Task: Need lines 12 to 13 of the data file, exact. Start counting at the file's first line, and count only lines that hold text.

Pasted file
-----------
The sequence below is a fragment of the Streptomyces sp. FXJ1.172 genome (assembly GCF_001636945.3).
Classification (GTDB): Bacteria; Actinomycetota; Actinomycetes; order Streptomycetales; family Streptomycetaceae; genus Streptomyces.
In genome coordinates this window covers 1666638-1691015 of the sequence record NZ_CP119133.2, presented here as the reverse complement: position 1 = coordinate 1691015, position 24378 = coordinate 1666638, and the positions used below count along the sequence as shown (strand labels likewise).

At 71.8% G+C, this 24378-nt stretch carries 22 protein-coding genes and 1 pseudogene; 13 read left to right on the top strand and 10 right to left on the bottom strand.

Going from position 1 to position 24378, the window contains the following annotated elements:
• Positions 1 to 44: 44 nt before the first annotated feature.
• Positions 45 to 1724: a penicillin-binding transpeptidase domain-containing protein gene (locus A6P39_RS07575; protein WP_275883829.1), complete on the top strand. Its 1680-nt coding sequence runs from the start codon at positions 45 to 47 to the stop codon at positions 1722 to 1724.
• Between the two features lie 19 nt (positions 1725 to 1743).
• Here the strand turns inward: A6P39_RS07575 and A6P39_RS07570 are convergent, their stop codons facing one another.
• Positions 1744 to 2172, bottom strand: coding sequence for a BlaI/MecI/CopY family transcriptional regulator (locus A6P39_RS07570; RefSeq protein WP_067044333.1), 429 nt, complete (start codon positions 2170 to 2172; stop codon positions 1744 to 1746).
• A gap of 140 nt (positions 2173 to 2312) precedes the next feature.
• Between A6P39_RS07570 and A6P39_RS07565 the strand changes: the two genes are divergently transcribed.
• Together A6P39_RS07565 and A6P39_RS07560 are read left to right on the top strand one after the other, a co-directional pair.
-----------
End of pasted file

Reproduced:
• Between A6P39_RS07570 and A6P39_RS07565 the strand changes: the two genes are divergently transcribed.
• Together A6P39_RS07565 and A6P39_RS07560 are read left to right on the top strand one after the other, a co-directional pair.